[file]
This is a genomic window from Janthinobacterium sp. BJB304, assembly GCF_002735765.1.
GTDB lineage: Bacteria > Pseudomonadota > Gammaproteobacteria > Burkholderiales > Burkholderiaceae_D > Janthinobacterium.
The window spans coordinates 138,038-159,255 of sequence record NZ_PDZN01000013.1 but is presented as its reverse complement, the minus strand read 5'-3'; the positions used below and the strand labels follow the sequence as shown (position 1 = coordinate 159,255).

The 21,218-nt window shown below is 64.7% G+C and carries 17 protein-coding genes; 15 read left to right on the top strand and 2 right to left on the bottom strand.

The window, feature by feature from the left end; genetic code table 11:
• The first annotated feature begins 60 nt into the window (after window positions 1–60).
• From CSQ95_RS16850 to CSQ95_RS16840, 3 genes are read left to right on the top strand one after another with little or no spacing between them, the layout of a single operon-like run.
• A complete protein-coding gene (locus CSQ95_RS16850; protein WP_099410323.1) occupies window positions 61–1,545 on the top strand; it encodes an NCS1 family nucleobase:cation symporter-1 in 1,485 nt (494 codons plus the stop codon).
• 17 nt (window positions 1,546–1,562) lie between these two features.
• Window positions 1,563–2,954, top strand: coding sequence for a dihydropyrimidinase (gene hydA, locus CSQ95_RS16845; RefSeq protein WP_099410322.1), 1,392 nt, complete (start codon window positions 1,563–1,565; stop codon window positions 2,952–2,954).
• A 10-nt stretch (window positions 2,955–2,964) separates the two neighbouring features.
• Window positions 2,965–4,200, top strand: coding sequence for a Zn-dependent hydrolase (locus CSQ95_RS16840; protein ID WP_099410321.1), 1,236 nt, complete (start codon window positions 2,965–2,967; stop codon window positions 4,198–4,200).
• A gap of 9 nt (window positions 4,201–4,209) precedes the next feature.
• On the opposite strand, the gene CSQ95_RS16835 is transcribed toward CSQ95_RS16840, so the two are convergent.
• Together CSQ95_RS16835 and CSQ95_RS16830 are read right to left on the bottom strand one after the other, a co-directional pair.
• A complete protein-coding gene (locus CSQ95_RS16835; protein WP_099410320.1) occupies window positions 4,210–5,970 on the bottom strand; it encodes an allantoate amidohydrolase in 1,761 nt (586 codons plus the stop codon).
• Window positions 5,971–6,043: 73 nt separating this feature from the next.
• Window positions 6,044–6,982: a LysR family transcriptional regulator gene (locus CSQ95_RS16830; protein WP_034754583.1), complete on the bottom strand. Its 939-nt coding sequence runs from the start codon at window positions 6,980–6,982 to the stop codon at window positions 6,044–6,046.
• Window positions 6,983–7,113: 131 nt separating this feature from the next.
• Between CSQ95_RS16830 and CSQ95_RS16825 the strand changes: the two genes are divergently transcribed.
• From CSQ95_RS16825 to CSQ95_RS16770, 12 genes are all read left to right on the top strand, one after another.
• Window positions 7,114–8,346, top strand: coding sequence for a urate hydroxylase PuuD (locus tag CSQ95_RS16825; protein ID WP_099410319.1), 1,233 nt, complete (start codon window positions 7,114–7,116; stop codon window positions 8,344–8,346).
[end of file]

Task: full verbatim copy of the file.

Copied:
This is a genomic window from Janthinobacterium sp. BJB304, assembly GCF_002735765.1.
GTDB lineage: Bacteria > Pseudomonadota > Gammaproteobacteria > Burkholderiales > Burkholderiaceae_D > Janthinobacterium.
The window spans coordinates 138,038-159,255 of sequence record NZ_PDZN01000013.1 but is presented as its reverse complement, the minus strand read 5'-3'; the positions used below and the strand labels follow the sequence as shown (position 1 = coordinate 159,255).

The 21,218-nt window shown below is 64.7% G+C and carries 17 protein-coding genes; 15 read left to right on the top strand and 2 right to left on the bottom strand.

The window, feature by feature from the left end; genetic code table 11:
• The first annotated feature begins 60 nt into the window (after window positions 1–60).
• From CSQ95_RS16850 to CSQ95_RS16840, 3 genes are read left to right on the top strand one after another with little or no spacing between them, the layout of a single operon-like run.
• A complete protein-coding gene (locus CSQ95_RS16850; protein WP_099410323.1) occupies window positions 61–1,545 on the top strand; it encodes an NCS1 family nucleobase:cation symporter-1 in 1,485 nt (494 codons plus the stop codon).
• 17 nt (window positions 1,546–1,562) lie between these two features.
• Window positions 1,563–2,954, top strand: coding sequence for a dihydropyrimidinase (gene hydA, locus CSQ95_RS16845; RefSeq protein WP_099410322.1), 1,392 nt, complete (start codon window positions 1,563–1,565; stop codon window positions 2,952–2,954).
• A 10-nt stretch (window positions 2,955–2,964) separates the two neighbouring features.
• Window positions 2,965–4,200, top strand: coding sequence for a Zn-dependent hydrolase (locus CSQ95_RS16840; protein ID WP_099410321.1), 1,236 nt, complete (start codon window positions 2,965–2,967; stop codon window positions 4,198–4,200).
• A gap of 9 nt (window positions 4,201–4,209) precedes the next feature.
• On the opposite strand, the gene CSQ95_RS16835 is transcribed toward CSQ95_RS16840, so the two are convergent.
• Together CSQ95_RS16835 and CSQ95_RS16830 are read right to left on the bottom strand one after the other, a co-directional pair.
• A complete protein-coding gene (locus CSQ95_RS16835; protein WP_099410320.1) occupies window positions 4,210–5,970 on the bottom strand; it encodes an allantoate amidohydrolase in 1,761 nt (586 codons plus the stop codon).
• Window positions 5,971–6,043: 73 nt separating this feature from the next.
• Window positions 6,044–6,982: a LysR family transcriptional regulator gene (locus CSQ95_RS16830; protein WP_034754583.1), complete on the bottom strand. Its 939-nt coding sequence runs from the start codon at window positions 6,980–6,982 to the stop codon at window positions 6,044–6,046.
• Window positions 6,983–7,113: 131 nt separating this feature from the next.
• Between CSQ95_RS16830 and CSQ95_RS16825 the strand changes: the two genes are divergently transcribed.
• From CSQ95_RS16825 to CSQ95_RS16770, 12 genes are all read left to right on the top strand, one after another.
• Window positions 7,114–8,346, top strand: coding sequence for a urate hydroxylase PuuD (locus tag CSQ95_RS16825; protein ID WP_099410319.1), 1,233 nt, complete (start codon window positions 7,114–7,116; stop codon window positions 8,344–8,346).